Meeting the in-laws is as important as it is nerve-racking. You want to create an impression and at the same time you what to appear as natural as possible. You do not need to try so hard, you have just 5 minutes to make an impression. That first 5 minutes can make Apr mar the meeting all together. So, it’s important to create that first lasting impression.
You are already at that point in your relationship where it’s time to introduce eachother to your respective families and you are already a bundle of nerves, no cause for alarm, it’s normal. You are meeting those sets of people who contribution might lead to the success or downfall of your relationship. But before you meet your partner’s or significant other’s family, you need to get prepared just like you would get prepared for a job interview. There would be interrogations from all angles both comfortable and uncomfortable so you need to get prepared.
Be well informed about the family
You should know that all families are not exactly the same. What you do in your own family might be different from your partner’s family, so do your homework well. Ask your partner questions on the cultural orientation of their family. Some conservative families prefer to shake hands or hug as forms of greeting, while others expect your to prostrate or kneel down.
The way you dress gives a lasting impression. You are going to meet your spouse’s family, not to the club or corporate meeting. Dress according to the occasion in a smart and stylish way. Desist from wearing ripped Jean or crop that shows your midriff on the first meeting. No matter how conservative that family is, they would not be impressed by you.
Bring a gift
This shows your generosity and gives the impression that you care about them. But, don’t be extravagant or showy like buying a vehicle or washing machine. Just a small gift would do like a bottle of wine or dessert.
Courtesy is very important. No one wants to be around a rude or obnoxious individual. These are ways to shoe courtesy:
- Try the food even if you do not like it and compliment the food. If what is been served goes against your religion or cultural orientation, politely make the cook know.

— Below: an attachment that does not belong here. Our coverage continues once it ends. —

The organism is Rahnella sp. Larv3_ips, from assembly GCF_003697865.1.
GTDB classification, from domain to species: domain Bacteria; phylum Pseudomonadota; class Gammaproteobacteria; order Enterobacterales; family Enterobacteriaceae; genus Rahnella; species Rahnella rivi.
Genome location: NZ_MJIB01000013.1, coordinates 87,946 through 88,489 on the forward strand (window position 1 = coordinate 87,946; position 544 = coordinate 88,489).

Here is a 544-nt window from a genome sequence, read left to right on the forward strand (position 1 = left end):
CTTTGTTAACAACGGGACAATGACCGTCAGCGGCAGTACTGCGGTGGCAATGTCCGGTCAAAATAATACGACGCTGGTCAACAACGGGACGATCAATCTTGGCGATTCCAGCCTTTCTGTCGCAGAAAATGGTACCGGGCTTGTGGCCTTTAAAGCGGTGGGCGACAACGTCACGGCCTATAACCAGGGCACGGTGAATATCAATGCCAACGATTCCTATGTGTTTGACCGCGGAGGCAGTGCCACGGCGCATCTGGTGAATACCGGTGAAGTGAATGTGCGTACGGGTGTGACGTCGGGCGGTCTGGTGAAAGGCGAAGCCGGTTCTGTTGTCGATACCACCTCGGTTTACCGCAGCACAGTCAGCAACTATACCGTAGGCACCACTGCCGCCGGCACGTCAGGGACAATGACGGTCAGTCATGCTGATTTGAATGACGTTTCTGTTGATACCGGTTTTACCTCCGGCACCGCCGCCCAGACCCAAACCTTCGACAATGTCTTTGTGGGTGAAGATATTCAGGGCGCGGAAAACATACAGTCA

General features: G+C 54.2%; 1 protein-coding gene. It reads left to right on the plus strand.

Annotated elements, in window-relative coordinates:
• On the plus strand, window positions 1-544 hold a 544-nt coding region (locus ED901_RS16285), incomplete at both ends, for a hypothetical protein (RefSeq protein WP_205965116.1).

- Avoid cursing and cussing on the dining table or during conversation.
- Show table etiquette
- Let them know how nice it was to meet them.
Desist from consistent checking of phone
This is one of the biggest fallacies. Your prospective father in-law is having a conversation with you and you mumbled an answer with your head bent over your phone. It is a sign of disrespect.
Avoid moody answers to questions
When it gets to a point where the questions becomes too much or uncomfortable, do not show disinterest or irritation. You are interested in their child, so they are interested in you. They want to know all about you. Some families intentionally go over the board with their questions to see your reaction.
Don’t try too hard to please
Be yourself with an iota of politeness and respect but don’t overdo it. Your behaviour will be misinterpreted as false pretense if you go over the board with you trying too hard. Impress them by being yourself.
Start conversations that show you are interested
Ask questions about the childhood of your spouse, you are free to ask embarrassing but not inappropriate questions about them. Ask how the parents met and fell in love. Make a comment about the mundane things you see around them and let them talk about it.
Do not go over the board with your compliment
Sometimes when our nerves spike up, we start say things that show our nervousness. When you compliment too much it becomes insincere flattering which is very annoying. You do not want to be seen as slimy. Don’t let your nerves take over your mouth. It is not necessary for you to compliment everything only the important ones.
Call them by their preferred names
Some like to be referred to as ‘Sirs’ and ‘Mas’ ‘Mrs’ this and ‘Mr’ that. Don’t go ahead of yourself and start calling them Mum and Dad. They themselves would be the ones to tell you either to call them by their first names or Mum and Dad.